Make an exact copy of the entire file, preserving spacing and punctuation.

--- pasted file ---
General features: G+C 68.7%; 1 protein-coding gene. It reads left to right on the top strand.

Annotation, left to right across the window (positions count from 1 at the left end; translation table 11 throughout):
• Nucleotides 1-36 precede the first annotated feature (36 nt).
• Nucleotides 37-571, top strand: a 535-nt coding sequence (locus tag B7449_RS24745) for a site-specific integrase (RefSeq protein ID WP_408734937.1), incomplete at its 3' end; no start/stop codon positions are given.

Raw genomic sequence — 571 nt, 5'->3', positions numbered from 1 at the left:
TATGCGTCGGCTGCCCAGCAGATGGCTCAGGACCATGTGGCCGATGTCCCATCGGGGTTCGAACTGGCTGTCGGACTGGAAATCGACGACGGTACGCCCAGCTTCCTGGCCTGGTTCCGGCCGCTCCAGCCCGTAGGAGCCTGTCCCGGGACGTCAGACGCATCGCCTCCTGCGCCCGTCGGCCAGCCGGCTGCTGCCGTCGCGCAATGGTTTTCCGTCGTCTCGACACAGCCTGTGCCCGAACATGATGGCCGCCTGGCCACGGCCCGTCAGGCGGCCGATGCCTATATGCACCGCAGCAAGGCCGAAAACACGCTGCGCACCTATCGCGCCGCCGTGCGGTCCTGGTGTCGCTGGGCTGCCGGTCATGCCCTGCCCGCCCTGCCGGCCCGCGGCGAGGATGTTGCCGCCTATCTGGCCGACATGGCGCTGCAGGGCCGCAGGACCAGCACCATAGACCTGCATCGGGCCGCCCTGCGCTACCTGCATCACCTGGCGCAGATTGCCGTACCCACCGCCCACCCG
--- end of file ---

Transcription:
General features: G+C 68.7%; 1 protein-coding gene. It reads left to right on the top strand.

Annotation, left to right across the window (positions count from 1 at the left end; translation table 11 throughout):
• Nucleotides 1-36 precede the first annotated feature (36 nt).
• Nucleotides 37-571, top strand: a 535-nt coding sequence (locus tag B7449_RS24745) for a site-specific integrase (RefSeq protein ID WP_408734937.1), incomplete at its 3' end; no start/stop codon positions are given.

Raw genomic sequence — 571 nt, 5'->3', positions numbered from 1 at the left:
TATGCGTCGGCTGCCCAGCAGATGGCTCAGGACCATGTGGCCGATGTCCCATCGGGGTTCGAACTGGCTGTCGGACTGGAAATCGACGACGGTACGCCCAGCTTCCTGGCCTGGTTCCGGCCGCTCCAGCCCGTAGGAGCCTGTCCCGGGACGTCAGACGCATCGCCTCCTGCGCCCGTCGGCCAGCCGGCTGCTGCCGTCGCGCAATGGTTTTCCGTCGTCTCGACACAGCCTGTGCCCGAACATGATGGCCGCCTGGCCACGGCCCGTCAGGCGGCCGATGCCTATATGCACCGCAGCAAGGCCGAAAACACGCTGCGCACCTATCGCGCCGCCGTGCGGTCCTGGTGTCGCTGGGCTGCCGGTCATGCCCTGCCCGCCCTGCCGGCCCGCGGCGAGGATGTTGCCGCCTATCTGGCCGACATGGCGCTGCAGGGCCGCAGGACCAGCACCATAGACCTGCATCGGGCCGCCCTGCGCTACCTGCATCACCTGGCGCAGATTGCCGTACCCACCGCCCACCCG